"A New York Treasure" --Village Voice

“What’s your 20?”

Much has been written about the need for the Yanks to get off to a strong start in the highly-competitive AL East.

With last night’s win over the Tigers, the Bombers have a 10-10 record after their first 20 games.  Some would call that disappointing.  Some would call for Joe Girardi’s head on a platter.  Some would step back and say “given all they’ve been through, 10-10 is pretty decent.”  But perhaps a larger question is . . . do the first 20 games of a season make or break your chances for the playoffs?

To attempt to answer this, I’ve analyzed the performances of all 104 playoff teams in the wild card era from 1996-2008 (I excluded 1995 due to the shortened schedule).  I first looked at how those teams did in their first 20 games:


# Teams

























At first glance, it would seem that starting off winning roughly 2/3rds (13 of 20) of your games makes you an instant playoff contender.  But overall, the playoff teams averaged “only” 11.5 wins in their first 20 games (.575 winning percentage), and there was a 2.3 win standard deviation in the group. (For the math-challenged, that means that roughly 2/3rds of the teams were within 2.3 wins (higher or lower) of that 11.5 average.) In fact, roughly 30% of the playoff teams won half or less than half of their first 20 games.  So, it would appear that Yankee fans don’t have to panic just yet.

The playoff teams finished the seasons with a combined .584 winning percentage (roughly 94.5 wins). If this figure holds true for 2009, that means the Yanks must go 84-58 (.592) the rest of the way. By the way, the subgroup of playoff teams that started EXACTLY 10-10 ended up playing .578 ball (roughly 93.5 wins).   So it IS possible for a team to overcome a “mediocre” start, especially if we are speaking of a mere 20 games.

For thoroughness sake though, we should examine the final records of all teams (playoff or not) that split their first 20 games.  There were 57 such teams from 1996 through 2008.  We previously mentioned that 10 of those teams (17.5%) made the playoffs.  However, the “10-10” group as a whole finished, perhaps not surprisingly, with an average 80-82 record.  Also, even with a standard deviation of 9.5 wins, that means that roughly 2/3rds of the teams finished with between 71 and 89 wins.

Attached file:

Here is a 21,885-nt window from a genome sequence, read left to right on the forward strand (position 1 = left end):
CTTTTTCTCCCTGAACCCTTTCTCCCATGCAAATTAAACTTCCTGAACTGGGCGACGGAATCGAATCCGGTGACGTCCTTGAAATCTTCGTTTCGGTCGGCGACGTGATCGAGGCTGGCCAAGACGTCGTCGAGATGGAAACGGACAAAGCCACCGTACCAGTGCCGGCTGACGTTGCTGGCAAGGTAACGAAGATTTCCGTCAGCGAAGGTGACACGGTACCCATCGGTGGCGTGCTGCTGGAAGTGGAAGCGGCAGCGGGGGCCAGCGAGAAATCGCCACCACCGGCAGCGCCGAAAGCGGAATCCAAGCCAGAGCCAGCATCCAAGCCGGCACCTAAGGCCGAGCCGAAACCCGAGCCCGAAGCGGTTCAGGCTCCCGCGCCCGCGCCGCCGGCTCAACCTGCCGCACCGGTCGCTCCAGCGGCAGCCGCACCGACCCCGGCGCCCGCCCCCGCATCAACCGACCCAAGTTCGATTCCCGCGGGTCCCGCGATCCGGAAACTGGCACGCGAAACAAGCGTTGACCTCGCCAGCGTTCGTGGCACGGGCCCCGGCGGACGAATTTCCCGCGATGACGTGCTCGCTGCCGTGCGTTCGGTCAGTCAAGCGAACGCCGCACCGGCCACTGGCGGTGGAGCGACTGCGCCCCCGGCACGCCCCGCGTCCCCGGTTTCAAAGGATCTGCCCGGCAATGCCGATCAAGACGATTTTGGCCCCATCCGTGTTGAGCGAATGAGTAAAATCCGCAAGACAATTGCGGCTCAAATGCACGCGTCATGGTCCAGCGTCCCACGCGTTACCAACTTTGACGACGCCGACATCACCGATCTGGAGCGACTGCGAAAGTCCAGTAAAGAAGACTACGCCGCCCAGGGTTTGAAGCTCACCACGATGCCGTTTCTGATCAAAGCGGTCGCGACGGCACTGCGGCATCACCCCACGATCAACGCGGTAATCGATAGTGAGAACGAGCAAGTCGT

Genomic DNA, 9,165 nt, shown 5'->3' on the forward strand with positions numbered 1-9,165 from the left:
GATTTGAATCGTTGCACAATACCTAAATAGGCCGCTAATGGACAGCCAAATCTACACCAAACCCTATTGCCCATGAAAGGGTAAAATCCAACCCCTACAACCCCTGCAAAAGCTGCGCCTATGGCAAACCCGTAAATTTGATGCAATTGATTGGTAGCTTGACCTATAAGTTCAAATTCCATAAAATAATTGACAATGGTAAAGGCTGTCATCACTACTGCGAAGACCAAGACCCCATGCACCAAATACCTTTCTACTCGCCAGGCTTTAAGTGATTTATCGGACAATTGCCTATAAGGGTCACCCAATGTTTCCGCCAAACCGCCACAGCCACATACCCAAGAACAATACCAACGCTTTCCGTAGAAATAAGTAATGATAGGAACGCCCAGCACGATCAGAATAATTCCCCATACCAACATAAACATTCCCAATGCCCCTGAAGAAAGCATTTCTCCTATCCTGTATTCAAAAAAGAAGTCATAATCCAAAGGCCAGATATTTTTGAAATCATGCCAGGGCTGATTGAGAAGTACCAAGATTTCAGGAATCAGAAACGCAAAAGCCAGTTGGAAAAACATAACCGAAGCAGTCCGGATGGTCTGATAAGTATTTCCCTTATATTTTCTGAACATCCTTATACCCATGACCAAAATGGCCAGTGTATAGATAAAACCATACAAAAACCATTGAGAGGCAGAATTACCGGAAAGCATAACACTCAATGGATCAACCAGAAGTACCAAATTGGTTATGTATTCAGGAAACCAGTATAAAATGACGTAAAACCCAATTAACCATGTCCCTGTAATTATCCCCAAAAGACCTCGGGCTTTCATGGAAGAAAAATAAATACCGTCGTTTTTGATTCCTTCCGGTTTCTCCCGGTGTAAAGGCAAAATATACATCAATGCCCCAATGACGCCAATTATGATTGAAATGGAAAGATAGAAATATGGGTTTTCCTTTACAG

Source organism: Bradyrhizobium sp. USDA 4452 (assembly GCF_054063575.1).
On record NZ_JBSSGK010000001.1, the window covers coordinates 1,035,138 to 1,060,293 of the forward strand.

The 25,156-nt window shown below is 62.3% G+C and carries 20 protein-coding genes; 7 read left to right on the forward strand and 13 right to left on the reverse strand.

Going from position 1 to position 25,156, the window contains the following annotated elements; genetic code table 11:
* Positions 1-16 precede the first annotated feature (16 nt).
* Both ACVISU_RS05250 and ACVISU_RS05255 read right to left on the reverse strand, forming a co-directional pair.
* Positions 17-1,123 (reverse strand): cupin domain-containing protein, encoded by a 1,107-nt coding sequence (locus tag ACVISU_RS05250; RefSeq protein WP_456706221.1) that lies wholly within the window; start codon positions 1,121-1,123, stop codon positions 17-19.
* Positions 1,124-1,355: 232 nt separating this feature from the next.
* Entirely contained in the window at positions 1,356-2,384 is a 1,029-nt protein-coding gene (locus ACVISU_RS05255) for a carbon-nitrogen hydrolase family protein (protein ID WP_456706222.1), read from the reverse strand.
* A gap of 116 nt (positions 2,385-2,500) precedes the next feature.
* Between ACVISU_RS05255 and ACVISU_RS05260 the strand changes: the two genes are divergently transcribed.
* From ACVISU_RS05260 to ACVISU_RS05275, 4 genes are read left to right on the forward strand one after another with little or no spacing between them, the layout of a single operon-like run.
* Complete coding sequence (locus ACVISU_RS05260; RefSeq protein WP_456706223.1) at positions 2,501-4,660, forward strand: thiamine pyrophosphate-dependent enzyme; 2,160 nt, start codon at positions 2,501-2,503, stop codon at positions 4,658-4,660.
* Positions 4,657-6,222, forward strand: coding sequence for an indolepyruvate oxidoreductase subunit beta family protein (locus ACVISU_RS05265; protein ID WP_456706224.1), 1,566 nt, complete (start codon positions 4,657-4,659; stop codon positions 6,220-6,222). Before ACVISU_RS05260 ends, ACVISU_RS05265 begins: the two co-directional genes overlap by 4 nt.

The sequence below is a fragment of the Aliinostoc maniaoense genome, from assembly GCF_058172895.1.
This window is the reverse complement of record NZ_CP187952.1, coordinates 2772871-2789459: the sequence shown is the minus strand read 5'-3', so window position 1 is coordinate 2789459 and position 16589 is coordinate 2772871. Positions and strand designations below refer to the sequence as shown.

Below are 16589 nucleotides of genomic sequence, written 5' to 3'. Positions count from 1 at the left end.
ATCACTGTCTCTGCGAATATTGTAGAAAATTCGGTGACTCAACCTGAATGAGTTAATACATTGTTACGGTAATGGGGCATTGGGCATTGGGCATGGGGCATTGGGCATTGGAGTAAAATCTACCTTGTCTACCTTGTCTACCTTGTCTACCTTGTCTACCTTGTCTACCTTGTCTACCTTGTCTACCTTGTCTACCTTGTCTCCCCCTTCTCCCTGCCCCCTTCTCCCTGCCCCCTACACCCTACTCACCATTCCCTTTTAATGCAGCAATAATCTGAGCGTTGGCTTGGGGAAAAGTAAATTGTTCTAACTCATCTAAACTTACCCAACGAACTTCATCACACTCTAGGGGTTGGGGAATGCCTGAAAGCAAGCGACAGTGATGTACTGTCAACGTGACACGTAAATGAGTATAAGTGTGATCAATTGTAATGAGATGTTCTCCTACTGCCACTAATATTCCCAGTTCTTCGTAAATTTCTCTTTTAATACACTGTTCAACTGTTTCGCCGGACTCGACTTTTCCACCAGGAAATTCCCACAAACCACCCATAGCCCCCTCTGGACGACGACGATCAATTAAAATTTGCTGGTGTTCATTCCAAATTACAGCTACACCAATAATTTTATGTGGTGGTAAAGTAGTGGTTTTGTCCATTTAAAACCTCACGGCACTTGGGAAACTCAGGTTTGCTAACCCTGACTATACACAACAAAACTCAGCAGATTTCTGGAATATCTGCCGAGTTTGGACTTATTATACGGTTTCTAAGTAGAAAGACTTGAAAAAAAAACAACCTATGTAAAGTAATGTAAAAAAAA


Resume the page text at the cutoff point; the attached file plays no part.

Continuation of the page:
In the “possible bad karma” department, the Yankees have had one season since 1996 in which they’ve won exactly half of their first 20 games.  That was . . . last year.  In fact, the Yanks have had eight such starts in their history, and have never once gone on to the post-season.  (To be fair, it should be noted that they’ve made the post-season six different times after winning fewer than half of their first 20 games, including as recently as 2007, when they started 8-12).

So what’s the bottom line? Its early.  And though teams that play .500 ball in their first 20 games generally stay at that level, its also entirely possible to right the ship from that point forward.

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1 OldYanksFan   ~  Apr 29, 2009 12:00 pm

Realistically, you might have to look at how far behind you are after 20 games, and your remaining schedule and the remaining schedule of the teams in front of you.

Toronto is off to a hot start, but they have yet to play any AL East teams.
Of 20 games for the Yanks, only 6 have been at home.
Every team has injuries. If by the RCNB, a team's injuries come early, but they are healthy later, vs the other way around, that has bearing on how valuable a hot/slow start is.

If we were 12-8 (.600) but still 3 games behind Boston, would we be better off? We are 2.5 ahead of TB, but they have played a tough schedule with only 7 Home games. I think realistically, it's a complicated formula. Making the PS it not based on our record per se, but our record compared to other teams.